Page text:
To our best knowledge, after an extensive literature review (in the PubMed, Google Scholar, LILACS, and Scopus databases), this is the first case of a ruptured epithelial ovarian cystadenocarcinoma during pregnancy favorably resolved in the primary surgery with a cesarean section and a radical surgical procedure. There are two previous reports, one of an endometrioid ovarian carcinoma, and the other of a mucinous cystadenocarcinoma, of cases that presented with rupture during pregnancy4 5, and in both cases, definitive diagnosis and surgical radical treatment for ovarian cancer were performed after the emergency was solved.4 5

Acute abdominal pain during pregnancy entails a huge challenge,1 and when indicated according to specific clinical features, laparotomy is the best way to preserve the lives of the mother and the fetus.1 However, oncologic procedures during pregnancy are an enormous challenge.

It is well known that, among non-pregnant women, radical surgical cyto-reduction and adjuvant chemotherapy are the standard of care for epithelial ovarian cancer.6 7 However, these tumors during pregnancy are rare, and due to their infrequency, a lot of questions regarding the treatment are pending. Thus, each case of epithelial ovarian cancer during pregnancy needs to be treated individually.6 7 According to some authors, due to increasing maternal age rates worldwide, an increase in the prevalence of cancers complicating pregnancies is soon expected.2 3 8 Considering the product well-being, a complete radical surgery for ovarian cancer during pregnancy in the primary surgery has not been previously reported.7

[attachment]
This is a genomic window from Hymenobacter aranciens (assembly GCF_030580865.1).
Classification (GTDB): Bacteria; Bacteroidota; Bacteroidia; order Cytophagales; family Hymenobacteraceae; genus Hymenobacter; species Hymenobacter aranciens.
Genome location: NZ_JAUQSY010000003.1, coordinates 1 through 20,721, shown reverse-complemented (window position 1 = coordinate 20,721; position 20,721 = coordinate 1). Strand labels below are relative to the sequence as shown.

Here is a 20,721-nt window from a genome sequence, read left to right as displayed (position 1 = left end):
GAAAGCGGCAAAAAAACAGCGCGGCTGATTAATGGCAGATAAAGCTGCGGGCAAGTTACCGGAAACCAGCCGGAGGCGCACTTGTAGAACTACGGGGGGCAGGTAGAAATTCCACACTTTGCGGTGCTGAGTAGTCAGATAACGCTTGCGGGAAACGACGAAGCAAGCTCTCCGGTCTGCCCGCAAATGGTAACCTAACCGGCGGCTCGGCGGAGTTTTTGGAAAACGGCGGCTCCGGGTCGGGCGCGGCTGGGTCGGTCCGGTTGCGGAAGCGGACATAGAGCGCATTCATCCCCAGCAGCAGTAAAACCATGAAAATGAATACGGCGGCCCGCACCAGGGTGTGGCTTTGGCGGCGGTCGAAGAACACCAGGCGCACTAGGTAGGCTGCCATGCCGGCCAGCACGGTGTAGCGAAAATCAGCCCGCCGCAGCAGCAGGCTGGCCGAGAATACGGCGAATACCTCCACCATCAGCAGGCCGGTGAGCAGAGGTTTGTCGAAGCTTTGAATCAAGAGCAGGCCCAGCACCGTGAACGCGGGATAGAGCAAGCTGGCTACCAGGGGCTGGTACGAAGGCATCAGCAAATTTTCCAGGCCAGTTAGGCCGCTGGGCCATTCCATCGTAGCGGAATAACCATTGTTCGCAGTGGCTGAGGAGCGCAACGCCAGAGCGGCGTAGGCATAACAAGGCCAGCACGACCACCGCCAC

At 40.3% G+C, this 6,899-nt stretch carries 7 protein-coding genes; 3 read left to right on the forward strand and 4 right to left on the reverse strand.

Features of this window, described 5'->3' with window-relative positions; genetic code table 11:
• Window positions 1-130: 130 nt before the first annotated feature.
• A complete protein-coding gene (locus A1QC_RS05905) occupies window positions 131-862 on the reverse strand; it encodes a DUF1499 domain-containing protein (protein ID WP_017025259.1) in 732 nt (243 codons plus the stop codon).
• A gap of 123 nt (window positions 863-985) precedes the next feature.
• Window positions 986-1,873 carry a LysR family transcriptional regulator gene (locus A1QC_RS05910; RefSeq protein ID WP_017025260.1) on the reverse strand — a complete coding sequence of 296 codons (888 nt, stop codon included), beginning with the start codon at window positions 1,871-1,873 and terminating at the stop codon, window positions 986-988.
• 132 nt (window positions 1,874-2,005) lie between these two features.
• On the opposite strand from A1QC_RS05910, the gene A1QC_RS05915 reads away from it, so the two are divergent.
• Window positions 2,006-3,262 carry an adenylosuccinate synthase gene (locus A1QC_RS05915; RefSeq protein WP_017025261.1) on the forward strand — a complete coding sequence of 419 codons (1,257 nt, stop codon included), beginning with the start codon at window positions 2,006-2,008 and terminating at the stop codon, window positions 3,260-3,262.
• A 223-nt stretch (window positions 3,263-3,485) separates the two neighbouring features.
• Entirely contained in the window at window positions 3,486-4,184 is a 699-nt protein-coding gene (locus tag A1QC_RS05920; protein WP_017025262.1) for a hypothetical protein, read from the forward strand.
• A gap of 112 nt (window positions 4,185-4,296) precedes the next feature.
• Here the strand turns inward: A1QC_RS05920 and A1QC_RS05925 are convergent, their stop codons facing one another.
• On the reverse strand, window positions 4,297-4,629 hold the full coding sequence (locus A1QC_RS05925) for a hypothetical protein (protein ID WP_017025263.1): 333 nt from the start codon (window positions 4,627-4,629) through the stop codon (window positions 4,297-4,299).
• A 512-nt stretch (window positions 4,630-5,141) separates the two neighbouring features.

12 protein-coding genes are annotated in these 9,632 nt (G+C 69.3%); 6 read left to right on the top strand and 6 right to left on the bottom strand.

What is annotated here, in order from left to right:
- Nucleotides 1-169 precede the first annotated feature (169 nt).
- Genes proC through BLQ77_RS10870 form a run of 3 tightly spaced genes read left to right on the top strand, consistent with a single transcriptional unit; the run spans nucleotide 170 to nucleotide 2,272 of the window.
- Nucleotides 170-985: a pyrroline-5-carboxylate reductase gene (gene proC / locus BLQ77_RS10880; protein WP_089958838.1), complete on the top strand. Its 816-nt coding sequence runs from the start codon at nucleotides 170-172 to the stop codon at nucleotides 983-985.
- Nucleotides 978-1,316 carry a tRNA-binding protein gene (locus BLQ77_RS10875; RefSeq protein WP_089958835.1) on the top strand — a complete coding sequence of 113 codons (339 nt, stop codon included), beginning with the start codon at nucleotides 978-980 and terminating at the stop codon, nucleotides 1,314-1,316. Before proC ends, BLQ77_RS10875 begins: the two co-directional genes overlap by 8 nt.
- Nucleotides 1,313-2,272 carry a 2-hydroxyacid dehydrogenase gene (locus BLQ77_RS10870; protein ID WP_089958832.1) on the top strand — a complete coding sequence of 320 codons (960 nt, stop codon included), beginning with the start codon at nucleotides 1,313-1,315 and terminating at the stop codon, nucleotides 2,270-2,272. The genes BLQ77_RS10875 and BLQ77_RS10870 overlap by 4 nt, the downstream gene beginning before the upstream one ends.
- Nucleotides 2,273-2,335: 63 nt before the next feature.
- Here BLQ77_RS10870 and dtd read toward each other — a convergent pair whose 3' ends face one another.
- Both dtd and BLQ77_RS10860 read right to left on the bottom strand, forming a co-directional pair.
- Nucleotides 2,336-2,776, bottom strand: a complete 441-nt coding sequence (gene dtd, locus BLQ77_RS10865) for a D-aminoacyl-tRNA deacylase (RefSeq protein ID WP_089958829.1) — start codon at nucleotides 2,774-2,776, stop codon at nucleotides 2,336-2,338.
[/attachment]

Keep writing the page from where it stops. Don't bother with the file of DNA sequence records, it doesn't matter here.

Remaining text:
A multidisciplinary team working closely in the management of ovarian cancer during pregnancy is of paramount importance to obtain the best possible results7 9, like in the case presented in this study.


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6 Grimm D, Woelber L, Trillsch F, Keller-v Amsberg G, Mahner S. Clinical management of epithelial ovarian cancer during pregnancy. Eur J Cancer 2014;50(05):963-971 [ Links ]

7 Blake EA, KodamaM, Yunokawa M, et al. Feto-maternal outcomes of pregnancy complicated by epithelial ovarian cancer: a systematic review of literature. Eur J Obstet Gynecol Reprod Biol 2015;186:97-105 [ Links ]

8 Saeed Z, Shafi M. Cancer in pregnancy. Obstetrics, Gynaecol Reprod Med 2011;21(07):183-189 [ Links ]

9 Cooke L, Shafi MI. Cancer in pregnancy. Obstetrics, Gynaecol Reprod Med 2013;23(10):317-319 [ Links ]

Ethical Standards Disclosure of potential conflicts of interest: the authors have no conflicts of interest to declare.

Funding This study did not receive any funding. Informed Consent Informed consent was obtained from the patient.

Received: February 13, 2017; Accepted: April 19, 2017

Address for correspondence Carlos Manuel Ortiz-Mendoza, MD, Centro Médico Dalinde, Tuxpan #29, office 516, Col. Roma Sur, CP 06760, Deleg. Cuauhtémoc, México, DF, Mexico (e-mail:


All of the manuscript authors made substantial contributions to the conception, design, development, and draft of the article, and all read and agreed with the manuscript’s final version submitted to RBGO.

Creative Commons License This is an open-access article distributed under the terms of the Creative Commons Attribution License